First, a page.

By the time patients resort to consulting a doctor (of any ilk), they have lost their bearings, are uncertain and looking for someone more certain than they are. Wetting your finger and putting it to the wind makes you appear opportunistic and uncertain. Instead, boldly tell your chiropractic story, whether the Pain Story, the Bone Story, the Nerve Story or the Lifestyle Story. Whichever one(s) hold the greatest certainty for you.
Then can you offer what patients really want: Hope.
How patients pay for their care dramatically affects their results.
A patient can generally pay four ways: in advance, as they go, later or never. The best results are achieved by those who pay in advance and the poorest by those who don't pay at all.
Paying for one's care is part of the recovery process.
That's why the impending move to socialize what is called "health care" can't and won't produce true health. Self responsibility does. Just as the government can steal responsibility from patients, so too can chiropractors. Many do. And it often begins by believing that unenforced financial policies are doing the patient a favor. Allowing patients to run up large uncollectable balances not only interferes with your business, it can compromise their care.
Ultimately, how patients pay often reflects their confidence in your care, their emotional investment in the process and the priority they place on their health.
To paraphrase Einstein, “Significant problems cannot be solved at the same level that created them.” Thus, when Wall Street expressed symptoms of an impending collapse, they sought relief from a higher level. Similarly, after the bumbling Detroit automobile manufacturers hit some black ice after years of running an uncompetitive business model, they have sought relief from the U.S. Treasury. Even American Express has expressed the need for help. Expect others to join the bandwagon.
I’m hoping that whether you favor these sorts of bailouts is not tied to your party affiliation or locality, but to the philosophy you exhibit in your patient care. Many well-intentioned chiropractors may have overlooked the connection between a government bailout and what they do each day with patients.
Continue reading "The Patient Bailout" »
Can’t remember now where I heard about Dr. David Koch’s book, but I’m thankful that I rang up the bookstore at Life University and got a copy. The subtitle to Contemporary Chiropractic Philosophy is “A Reformulation of the Thirty-Three Principles and the Normal Complete Cycle.” If you have a deep appreciation for the principles on which this profession is based, don’t panic. Dr. Koch has done some much needed rearranging and language clarification. While the most cultish among the chiropractic philosophers may cringe, Dr. Koch has done a spectacular job of making Stevenson’s 33 principles come alive and become more understandable. Of special note is the way he has divided the principles into three logical categories, Universal, Biological and Chiropractic. If you’re unfamiliar with these principles this 128-page paperback would be an excellent introduction!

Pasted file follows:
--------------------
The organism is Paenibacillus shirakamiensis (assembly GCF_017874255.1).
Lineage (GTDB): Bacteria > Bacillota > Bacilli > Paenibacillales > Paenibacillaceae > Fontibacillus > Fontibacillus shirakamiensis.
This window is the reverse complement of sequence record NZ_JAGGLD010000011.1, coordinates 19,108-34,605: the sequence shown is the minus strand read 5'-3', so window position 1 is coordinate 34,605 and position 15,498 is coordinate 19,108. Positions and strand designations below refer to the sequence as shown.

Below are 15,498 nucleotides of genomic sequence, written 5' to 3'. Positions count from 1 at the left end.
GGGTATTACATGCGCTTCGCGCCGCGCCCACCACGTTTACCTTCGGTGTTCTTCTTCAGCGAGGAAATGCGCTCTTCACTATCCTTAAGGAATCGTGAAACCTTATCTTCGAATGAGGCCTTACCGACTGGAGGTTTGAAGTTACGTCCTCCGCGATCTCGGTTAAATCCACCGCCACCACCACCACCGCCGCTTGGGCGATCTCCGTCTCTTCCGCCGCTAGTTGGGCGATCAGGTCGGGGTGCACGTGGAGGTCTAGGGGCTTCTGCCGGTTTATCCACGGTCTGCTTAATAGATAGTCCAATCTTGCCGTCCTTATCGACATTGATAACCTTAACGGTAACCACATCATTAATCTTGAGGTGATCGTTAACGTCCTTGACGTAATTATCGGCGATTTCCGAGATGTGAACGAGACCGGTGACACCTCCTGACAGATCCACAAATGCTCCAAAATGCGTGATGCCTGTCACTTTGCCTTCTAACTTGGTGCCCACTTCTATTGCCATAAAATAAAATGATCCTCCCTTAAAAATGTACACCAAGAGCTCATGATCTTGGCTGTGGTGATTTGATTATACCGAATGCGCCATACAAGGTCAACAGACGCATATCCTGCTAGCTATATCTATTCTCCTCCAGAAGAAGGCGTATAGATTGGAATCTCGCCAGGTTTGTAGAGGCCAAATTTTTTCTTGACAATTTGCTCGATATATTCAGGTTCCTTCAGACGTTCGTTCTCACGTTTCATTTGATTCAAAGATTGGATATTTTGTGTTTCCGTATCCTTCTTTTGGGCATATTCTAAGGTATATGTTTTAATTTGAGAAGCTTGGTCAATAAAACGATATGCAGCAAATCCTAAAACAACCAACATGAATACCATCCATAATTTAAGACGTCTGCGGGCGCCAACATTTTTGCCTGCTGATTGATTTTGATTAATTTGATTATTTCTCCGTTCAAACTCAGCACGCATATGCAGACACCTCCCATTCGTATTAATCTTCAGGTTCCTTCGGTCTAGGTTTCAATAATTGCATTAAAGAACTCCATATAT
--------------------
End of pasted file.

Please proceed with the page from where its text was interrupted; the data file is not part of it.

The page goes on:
No one is going to rescue you.
If the circumstances in your life or your practice aren't what you wish, you may be inclined to look outside for resolution.
Insurance companies do not hold the answer. The golden days of the past will not be returning.
The government is not going to bail you out. Nor should it.
Your staff will not save you. In fact, they're looking to you for leadership and direction.
Patients will not solve your problem. Depending upon them is an unsustainable role reversal.
Looking for Santa, the Tooth Fairy, a genie or mere luck to save you, simply delays the action you must take to face what you've neglected, don't want to look at or have artfully avoided. That thing you're afraid of; that you've resisted; that difficult conversation you've put off? Your answer lies there. Your solution, like healing, always comes from the inside out.